Getting Sober Young: With Brian W.
When you spend enough time in recovery meetings, you notice certain milestones that stand out when you start doing the math. In our Getting Sober Young series, we interview alcoholics who got sober before they hit the legal drinking age. Because relapse is so common in recovery, we explore what made sobriety stick for them and share it with others.
This installment of Getting Sober Young highlights one individual’s experience—which focuses on the importance of getting out of self; the significance of working the 12 steps with a spiritual guide; and learning to truly understand the messages in AA’s Big Book.
Brian got sober at 18 years old and now has 29 years of continuous sobriety. He was kind enough to give us some insight about how he got—and happily stayed—sober.
So what made you want to get sober when you were 18?
I did not want to get sober. I only got sober because my family left and I was thrown out of my house. I had no relatives to stay with, I had no friends who would put me up anymore. I burned every bridge, and my goal was to be intoxicated for the rest of my life. That was all I wanted. It was the only thing that I found that brought me peace of mind, and so, again, my goal was to be blitzed, permanently.
I got sober because I really had no other choice. At some point, the only thing in front of me was the 12 steps. Basically, I got backed into the 12 steps really is more appropriate. I kept bumping into these things, the steps, and eventually there was nothing else. And so I ran out of all other ideas. I was living in my car, I was unemployable, nobody was giving me money—that was a big part of it. There was really nothing for me. And Alcoholics Anonymous was the only place that welcomed me when no one else welcomed me.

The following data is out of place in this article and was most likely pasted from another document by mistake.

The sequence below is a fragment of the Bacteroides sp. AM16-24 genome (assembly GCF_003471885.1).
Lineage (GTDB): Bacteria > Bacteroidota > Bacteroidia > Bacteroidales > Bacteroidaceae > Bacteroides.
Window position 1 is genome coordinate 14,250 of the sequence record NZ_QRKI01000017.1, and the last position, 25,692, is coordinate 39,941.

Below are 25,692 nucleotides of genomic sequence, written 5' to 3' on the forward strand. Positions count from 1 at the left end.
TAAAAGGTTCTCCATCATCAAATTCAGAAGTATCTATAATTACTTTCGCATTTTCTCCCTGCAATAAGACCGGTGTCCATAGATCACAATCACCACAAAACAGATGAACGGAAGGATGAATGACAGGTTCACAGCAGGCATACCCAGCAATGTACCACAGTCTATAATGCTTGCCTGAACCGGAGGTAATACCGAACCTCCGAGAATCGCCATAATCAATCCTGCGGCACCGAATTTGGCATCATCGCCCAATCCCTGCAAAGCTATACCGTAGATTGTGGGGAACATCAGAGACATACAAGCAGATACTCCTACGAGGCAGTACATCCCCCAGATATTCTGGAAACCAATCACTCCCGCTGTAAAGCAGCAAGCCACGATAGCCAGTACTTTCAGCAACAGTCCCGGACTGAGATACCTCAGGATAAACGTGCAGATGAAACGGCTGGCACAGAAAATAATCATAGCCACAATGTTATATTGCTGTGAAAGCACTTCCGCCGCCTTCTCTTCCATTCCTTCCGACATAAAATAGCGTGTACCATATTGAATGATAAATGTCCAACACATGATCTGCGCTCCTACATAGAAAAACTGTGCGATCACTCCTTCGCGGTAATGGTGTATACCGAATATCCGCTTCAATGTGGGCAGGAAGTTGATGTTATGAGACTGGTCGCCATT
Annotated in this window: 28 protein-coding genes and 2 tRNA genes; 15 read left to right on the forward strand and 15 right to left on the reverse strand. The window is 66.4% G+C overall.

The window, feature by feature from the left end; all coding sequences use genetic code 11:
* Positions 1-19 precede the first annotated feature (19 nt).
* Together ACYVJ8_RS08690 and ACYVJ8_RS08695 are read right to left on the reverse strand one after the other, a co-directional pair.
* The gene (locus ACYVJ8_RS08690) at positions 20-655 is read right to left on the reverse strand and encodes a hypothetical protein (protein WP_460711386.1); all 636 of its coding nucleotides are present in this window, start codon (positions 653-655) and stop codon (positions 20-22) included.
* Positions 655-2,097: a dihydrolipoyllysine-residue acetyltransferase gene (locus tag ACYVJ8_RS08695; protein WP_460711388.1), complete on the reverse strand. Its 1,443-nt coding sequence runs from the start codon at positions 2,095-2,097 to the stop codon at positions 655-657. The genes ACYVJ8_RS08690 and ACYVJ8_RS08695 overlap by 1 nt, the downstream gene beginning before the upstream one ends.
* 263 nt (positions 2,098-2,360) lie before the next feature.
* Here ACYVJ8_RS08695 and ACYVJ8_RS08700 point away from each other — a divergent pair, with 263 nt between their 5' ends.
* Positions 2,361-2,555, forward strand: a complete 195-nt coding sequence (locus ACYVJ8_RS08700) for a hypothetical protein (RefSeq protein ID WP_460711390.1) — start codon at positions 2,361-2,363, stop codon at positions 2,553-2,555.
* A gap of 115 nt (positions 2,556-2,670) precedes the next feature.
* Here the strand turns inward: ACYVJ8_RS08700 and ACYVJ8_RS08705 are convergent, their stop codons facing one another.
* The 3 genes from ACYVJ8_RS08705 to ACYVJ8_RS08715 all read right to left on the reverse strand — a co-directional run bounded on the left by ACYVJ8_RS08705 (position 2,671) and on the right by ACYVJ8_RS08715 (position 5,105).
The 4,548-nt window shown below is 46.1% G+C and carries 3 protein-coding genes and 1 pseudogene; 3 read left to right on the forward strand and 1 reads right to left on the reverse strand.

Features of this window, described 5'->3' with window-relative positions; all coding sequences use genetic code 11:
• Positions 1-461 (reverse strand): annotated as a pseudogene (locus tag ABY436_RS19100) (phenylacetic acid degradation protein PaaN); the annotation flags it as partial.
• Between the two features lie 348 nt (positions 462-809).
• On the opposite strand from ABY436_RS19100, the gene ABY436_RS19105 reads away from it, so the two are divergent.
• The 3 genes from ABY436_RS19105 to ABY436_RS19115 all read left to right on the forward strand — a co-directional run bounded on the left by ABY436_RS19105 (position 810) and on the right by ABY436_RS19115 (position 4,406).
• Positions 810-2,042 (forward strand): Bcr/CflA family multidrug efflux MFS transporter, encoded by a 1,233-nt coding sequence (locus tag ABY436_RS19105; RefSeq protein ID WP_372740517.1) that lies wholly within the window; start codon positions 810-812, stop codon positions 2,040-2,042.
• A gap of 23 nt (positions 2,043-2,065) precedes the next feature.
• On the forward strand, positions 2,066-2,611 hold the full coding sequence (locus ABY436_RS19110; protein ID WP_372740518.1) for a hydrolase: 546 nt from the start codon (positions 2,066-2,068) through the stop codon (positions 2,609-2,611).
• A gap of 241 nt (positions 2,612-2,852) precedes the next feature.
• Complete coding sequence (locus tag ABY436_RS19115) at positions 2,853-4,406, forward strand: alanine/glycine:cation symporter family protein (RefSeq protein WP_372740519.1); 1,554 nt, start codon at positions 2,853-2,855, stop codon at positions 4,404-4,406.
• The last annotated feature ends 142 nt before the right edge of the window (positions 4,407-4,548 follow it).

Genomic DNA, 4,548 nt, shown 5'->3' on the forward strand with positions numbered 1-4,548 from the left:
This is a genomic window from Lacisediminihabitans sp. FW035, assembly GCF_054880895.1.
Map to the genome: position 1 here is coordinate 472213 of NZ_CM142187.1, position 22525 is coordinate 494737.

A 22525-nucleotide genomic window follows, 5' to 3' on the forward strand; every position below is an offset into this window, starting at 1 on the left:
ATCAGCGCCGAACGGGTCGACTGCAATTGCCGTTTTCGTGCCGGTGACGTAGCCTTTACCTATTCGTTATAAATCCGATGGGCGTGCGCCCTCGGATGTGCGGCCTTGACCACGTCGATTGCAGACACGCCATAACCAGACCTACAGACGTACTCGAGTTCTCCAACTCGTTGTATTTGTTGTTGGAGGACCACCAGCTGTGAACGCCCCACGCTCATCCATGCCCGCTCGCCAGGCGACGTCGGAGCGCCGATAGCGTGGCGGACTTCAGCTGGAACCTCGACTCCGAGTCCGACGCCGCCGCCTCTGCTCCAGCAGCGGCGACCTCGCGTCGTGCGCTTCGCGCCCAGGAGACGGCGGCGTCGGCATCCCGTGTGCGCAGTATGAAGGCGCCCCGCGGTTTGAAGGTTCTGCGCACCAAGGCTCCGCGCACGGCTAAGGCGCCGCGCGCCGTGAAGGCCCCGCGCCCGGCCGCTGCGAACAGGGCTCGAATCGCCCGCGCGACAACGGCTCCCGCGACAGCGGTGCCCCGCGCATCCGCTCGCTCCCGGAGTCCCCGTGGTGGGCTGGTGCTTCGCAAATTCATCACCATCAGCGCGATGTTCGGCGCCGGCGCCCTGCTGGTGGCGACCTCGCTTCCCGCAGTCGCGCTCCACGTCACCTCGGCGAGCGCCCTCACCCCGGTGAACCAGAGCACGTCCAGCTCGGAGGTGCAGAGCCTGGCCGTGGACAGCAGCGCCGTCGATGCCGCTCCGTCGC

Did you ever relapse, or did you stay sober after your first try?
Well, I’d been coming to meetings for a couple years but I had never done the steps. That was the turning point.
Can you talk a little bit about that shift?
I’ll tell you something that I almost never share, which is when I first came back to AA after my last drunk—I had flat-lined and I’d had delirium tremens—I had a spiritual experience that happened between those two claps [as he claps quickly]. It was that small. I could draw it. Everything was white. All of the fingers of blame that I had pointed at everyone in the world turned around and pointed at me. And there was no question in my mind that there was a higher power.